Fugère’s live music performance was spiritual, sensual, and entirely improvised. She kneeled onstage, surrounded by lit white candles and crystal bowls.

The performance began with the ringing of a bell, followed by a sigh. Each sound cut through the near-complete silence of the audience. Gradually, Fugère incorporated sounds from a rain stick, crystal singing bowls, and a flute. Her voice was ethereal and at times transcendent, ranging from soft breaths to near-sobs.

“There is something that I feel like I’m tapping into,” Fugère said. “And it makes me very emotional […] it brings me into this state of awe for being able to be a channel of what wants to come through.”

Bacon entered stage left, wearing red and white socks with no shoes. She began to read her poetry in Innu-aimun, and then in French. Her calm, earthy voice was layered over the otherworldly song of Fugère’s singing bowls, and the two women looked at one another and smiled. The intimacy of this moment was extraordinary.

“[Bacon] embodies simplicity, and she embodies the heart, and she entrains us in her world of connection,” said Fugère. “Just dancing with her words and with her eyes […] it was wonderful. I loved it.”

“Dis-moi que je suis ton au-delà, / Dis-mois que tu es mon au-delà, / toi, l’animal blessé, / tes ancêtres t’ont conduit à moi / pour me raconter les images / de tes rêves” (tell me that I am your beyond, / you, the wounded animal, / your ancestors led you to me / to show me the visions / of your dreams) Bacon recited. Even when the language could not be understood, the steady flow of the performance was compelling and had a beauty of its own.

Photo by Maryse Boyce

Fugère and Bacon were joined onstage by two Indigenous children: a boy and a girl. “Ça va?” (How are you doing?) asked Bacon. She took a seat in the middle of the stage and the children sat on either side, passing a microphone between themselves.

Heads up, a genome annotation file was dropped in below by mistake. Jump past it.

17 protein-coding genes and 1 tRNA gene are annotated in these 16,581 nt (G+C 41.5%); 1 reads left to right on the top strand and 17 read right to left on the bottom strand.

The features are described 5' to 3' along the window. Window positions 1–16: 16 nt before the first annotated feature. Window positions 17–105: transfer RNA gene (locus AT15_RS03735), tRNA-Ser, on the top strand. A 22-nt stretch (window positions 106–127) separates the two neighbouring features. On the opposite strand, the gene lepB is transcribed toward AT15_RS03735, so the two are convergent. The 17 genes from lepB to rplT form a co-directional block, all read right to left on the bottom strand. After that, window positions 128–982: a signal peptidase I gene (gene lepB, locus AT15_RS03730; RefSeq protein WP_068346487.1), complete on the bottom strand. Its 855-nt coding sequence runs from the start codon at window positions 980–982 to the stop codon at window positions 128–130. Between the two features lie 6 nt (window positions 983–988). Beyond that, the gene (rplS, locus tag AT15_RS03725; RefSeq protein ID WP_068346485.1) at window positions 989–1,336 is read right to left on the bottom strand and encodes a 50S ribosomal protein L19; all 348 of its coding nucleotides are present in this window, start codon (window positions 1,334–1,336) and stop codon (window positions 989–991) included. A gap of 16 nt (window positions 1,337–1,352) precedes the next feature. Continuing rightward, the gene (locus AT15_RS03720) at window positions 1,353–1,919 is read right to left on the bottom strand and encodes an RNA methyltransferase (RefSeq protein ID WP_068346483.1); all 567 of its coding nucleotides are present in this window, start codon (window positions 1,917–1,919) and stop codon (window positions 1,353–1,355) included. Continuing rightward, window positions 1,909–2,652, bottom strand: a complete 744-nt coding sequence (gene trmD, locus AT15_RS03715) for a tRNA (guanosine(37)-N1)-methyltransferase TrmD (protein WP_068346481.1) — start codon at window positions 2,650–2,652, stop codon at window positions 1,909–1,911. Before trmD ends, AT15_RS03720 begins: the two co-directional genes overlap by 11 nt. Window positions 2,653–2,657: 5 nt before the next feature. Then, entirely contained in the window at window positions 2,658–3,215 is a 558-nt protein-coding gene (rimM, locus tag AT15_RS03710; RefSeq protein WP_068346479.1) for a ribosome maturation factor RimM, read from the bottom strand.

“Ç’est quoi, l’amour?” (What is love?) asked the girl.

“C’est son grand-père, c’est ta grand-mère. C’est ton père, ta mère, ta sœur. C’est tout le monde,” (It is his grandfather, it is your grandmother. It’s your father, your mother, your sister. It is everyone) Bacon responded. “L’amour, c’est aimer nos origines. L’amour, il est grand.” (Love is to love our origins. Love, it is great.)

The screening of Je m’appelle humain followed a brief intermission and brought with it a sense of love and hope. Directed by Abenaki filmmaker Kim O’Bomsawin, the film is a biographical piece of visual and aural poetry in exploration of Bacon’s life and raison d’être.

The film opens with a picturesque view of rock sculptures in formation along the ocean shore. “To me, poetry is intimate moments like this one,” said Bacon. “The word ‘poetry’ does not exist in Innu. I don’t think we needed the word in our language because we were poets simply by being with the land.”

Bacon writes her poetry in both Innu-aimun and French. “My dress is called lichen / My headdress is called eagle / My song is called drum / I am called human,” she recited. She spoke of the importance of preserving and knowing her language. 

“When the elders are telling a story and you understand all the words, you join them in their story and see what they’re seeing,” she said.

She dreamt about living as her elders did. She spoke about her time in the residential school system, though briefly. “It hurts to talk about it,” she said.

When she reaches the ancestral land of Papakassik, she is overcome with emotion. “I live in the present, the past of my ancestors,” she said. “This is an ancestral land. You can feel their presence […] I am free on the land of Papakassik.”

Throughout Je m’appelle humain, Bacon takes us through the lands she knows: the streets of Montreal and the Innu territories of Pessamit and Natashquan. “When we got to Montreal we were pretty much homeless,” she said.

Je m’appelle humain is at once the story of Bacon and the people she loves, and a fight against the loss of her language, culture and its traditions. The film ends with Bacon whispering her gratitude to a dead caribou she will presumably eat. “I embrace you,” she whispered. “The caribou is a nomad, just like the Innu.” What is left after the closing scene is a sense of simultaneous hope, loss, vulnerability, and strength.